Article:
The Conservation-Restoration of Two Human Hair Wigs
AbstractThrough a case study format, this paper presents the examination, technical fabrication and conservation of two human hair wigs belonging to a late 17th century Holy Child from Spain/Naples (?) and an 18th century Holy Child from Spain, elements frequently used on Baroque devotional sculptures found in Spain and Italy. One wig, which sits atop a Holy Child’s head held in place by a nail, consists of an iron wire structure on which curled human hair is attached and secured by cotton thread. The other wig consists of a fabric base on which hair is attached by cotton thread. These objects, belonging to the Jacquinot Collection of the Musée d’art and d’histoire de Chaumont, were found in an alarming state of conservation. The structure was unstable (breaking hair possibly due in part to the presence of an unknown substance, insect infestation and rigidity of materials) and the surface was very dirty (dust, insect carcasses and grime). Because of the close contact with iron and cotton, the treatment of the hair had to be approached with particular caution in order to avoid introducing water onto the surface of the iron and cotton. Restoring shape to the curled hairs also proved to be a delicate process. In order to better understand and conserve these objects, further research on fabrication techniques, regional styles and conservation treatment of human hair would be very beneficial to conservators.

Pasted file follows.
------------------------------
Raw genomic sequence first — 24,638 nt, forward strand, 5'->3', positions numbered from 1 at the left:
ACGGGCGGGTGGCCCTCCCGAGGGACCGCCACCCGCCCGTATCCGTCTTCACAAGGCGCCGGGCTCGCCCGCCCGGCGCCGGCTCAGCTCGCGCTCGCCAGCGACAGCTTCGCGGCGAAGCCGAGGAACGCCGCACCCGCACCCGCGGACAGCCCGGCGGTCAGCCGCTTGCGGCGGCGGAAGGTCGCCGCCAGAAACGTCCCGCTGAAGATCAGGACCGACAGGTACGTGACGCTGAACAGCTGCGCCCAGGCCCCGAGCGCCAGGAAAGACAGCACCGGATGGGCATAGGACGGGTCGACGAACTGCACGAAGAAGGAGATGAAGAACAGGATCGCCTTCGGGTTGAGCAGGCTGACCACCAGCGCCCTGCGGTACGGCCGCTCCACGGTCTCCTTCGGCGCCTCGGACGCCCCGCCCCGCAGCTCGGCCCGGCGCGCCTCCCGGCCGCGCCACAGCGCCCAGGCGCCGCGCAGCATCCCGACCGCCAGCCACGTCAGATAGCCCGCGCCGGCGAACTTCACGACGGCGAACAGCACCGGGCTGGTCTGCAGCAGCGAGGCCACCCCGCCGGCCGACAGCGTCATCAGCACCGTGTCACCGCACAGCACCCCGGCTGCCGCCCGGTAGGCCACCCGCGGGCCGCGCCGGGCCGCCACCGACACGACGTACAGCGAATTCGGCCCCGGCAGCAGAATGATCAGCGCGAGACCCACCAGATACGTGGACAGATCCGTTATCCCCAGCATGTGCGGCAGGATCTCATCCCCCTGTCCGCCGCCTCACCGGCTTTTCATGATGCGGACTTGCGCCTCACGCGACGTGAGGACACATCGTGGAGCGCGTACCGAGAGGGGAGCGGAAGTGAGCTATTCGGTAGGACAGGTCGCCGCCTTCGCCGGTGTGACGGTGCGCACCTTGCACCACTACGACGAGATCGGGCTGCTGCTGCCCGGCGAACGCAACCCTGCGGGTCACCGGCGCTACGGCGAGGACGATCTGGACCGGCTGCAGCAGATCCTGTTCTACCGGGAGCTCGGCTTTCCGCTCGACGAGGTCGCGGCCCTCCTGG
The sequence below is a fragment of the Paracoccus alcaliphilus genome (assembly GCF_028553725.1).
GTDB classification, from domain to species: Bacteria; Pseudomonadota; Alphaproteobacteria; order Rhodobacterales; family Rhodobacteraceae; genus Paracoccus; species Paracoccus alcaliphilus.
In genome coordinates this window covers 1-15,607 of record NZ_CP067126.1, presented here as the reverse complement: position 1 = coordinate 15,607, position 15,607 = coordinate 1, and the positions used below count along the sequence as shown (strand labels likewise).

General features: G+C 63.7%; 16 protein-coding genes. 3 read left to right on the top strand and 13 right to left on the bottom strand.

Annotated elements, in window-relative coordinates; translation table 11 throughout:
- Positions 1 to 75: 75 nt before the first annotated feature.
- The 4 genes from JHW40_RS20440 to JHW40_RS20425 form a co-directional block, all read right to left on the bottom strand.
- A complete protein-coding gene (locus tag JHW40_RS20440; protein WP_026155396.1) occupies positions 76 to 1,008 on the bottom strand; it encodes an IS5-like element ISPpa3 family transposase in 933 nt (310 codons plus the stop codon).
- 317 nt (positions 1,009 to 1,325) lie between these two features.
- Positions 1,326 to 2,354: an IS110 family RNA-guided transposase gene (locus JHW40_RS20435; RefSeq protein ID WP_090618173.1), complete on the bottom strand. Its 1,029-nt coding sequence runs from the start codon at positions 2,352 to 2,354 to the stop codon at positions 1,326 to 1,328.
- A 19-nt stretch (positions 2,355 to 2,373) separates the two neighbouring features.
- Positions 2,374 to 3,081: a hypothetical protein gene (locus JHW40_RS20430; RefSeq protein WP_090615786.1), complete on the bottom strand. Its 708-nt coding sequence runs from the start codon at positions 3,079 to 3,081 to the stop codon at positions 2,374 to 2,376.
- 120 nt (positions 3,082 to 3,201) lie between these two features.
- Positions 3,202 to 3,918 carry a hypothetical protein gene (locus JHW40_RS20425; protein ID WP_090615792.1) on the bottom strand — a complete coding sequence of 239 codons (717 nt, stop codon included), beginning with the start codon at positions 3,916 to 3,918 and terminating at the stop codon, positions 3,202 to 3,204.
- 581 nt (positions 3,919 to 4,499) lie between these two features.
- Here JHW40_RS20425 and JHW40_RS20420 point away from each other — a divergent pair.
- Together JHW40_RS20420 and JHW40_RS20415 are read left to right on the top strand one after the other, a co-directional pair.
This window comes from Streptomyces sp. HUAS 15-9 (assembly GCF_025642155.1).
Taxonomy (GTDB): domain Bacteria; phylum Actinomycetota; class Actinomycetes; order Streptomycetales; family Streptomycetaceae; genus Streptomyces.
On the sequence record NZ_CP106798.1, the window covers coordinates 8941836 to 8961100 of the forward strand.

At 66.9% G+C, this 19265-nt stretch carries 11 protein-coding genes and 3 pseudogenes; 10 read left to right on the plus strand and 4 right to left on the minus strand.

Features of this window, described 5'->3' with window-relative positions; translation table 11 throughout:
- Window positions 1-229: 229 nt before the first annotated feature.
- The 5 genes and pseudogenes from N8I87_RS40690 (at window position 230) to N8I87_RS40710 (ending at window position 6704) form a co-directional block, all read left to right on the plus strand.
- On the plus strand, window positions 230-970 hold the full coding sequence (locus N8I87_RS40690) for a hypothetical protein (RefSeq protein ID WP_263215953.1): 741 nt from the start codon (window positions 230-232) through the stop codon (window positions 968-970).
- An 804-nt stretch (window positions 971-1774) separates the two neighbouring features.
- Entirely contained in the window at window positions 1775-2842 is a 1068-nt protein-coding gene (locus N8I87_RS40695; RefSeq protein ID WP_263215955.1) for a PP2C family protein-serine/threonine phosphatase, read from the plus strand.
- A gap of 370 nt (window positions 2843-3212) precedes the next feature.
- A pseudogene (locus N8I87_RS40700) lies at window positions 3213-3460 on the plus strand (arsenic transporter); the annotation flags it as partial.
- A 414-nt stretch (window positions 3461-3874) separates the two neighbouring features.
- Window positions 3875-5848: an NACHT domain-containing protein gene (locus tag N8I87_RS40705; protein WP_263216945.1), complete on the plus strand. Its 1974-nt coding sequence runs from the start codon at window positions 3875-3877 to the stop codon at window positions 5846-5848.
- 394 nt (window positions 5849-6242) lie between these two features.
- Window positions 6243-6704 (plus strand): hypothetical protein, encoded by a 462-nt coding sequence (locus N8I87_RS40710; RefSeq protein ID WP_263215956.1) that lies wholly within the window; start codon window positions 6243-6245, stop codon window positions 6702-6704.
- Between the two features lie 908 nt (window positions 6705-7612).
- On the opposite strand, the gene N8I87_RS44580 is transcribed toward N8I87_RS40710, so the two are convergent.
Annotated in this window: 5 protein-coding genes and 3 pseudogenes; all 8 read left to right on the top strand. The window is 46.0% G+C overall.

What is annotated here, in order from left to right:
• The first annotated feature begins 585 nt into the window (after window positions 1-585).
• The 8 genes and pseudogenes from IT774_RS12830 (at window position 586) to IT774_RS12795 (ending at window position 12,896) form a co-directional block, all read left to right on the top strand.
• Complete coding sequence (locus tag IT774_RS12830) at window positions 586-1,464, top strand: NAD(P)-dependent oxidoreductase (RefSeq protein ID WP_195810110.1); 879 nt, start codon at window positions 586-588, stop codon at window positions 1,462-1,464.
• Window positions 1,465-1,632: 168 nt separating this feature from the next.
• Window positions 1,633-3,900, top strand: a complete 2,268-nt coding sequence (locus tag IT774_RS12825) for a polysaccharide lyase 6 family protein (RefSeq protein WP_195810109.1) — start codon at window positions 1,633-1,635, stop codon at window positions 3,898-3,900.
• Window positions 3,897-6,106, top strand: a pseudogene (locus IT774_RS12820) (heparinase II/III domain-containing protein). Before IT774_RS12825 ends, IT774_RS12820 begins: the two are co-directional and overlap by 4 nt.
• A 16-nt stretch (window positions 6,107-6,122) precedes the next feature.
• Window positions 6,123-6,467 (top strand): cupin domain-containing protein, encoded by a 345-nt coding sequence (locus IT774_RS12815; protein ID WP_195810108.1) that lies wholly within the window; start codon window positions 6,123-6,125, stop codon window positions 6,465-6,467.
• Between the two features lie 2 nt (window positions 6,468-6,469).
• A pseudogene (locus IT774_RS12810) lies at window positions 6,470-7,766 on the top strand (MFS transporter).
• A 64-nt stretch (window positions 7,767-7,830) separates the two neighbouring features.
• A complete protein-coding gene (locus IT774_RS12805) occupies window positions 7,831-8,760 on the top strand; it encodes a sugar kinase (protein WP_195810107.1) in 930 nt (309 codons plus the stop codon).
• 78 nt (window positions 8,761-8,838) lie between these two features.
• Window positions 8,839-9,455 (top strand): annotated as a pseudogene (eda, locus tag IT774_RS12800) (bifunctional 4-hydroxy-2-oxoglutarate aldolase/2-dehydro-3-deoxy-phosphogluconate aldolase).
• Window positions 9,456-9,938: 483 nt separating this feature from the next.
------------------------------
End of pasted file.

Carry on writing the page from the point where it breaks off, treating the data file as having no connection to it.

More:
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How to Cite
COLLINS-PEYNAUD, Kimberleigh. The Conservation-Restoration of Two Human Hair Wigs. Selected Proceedings of Advances in Conservation, [S.l.], nov. 2017. Available at: <http://epubs.utah.edu/index.php/waac/article/view/4002>. Date accessed: 17 aug. 2019.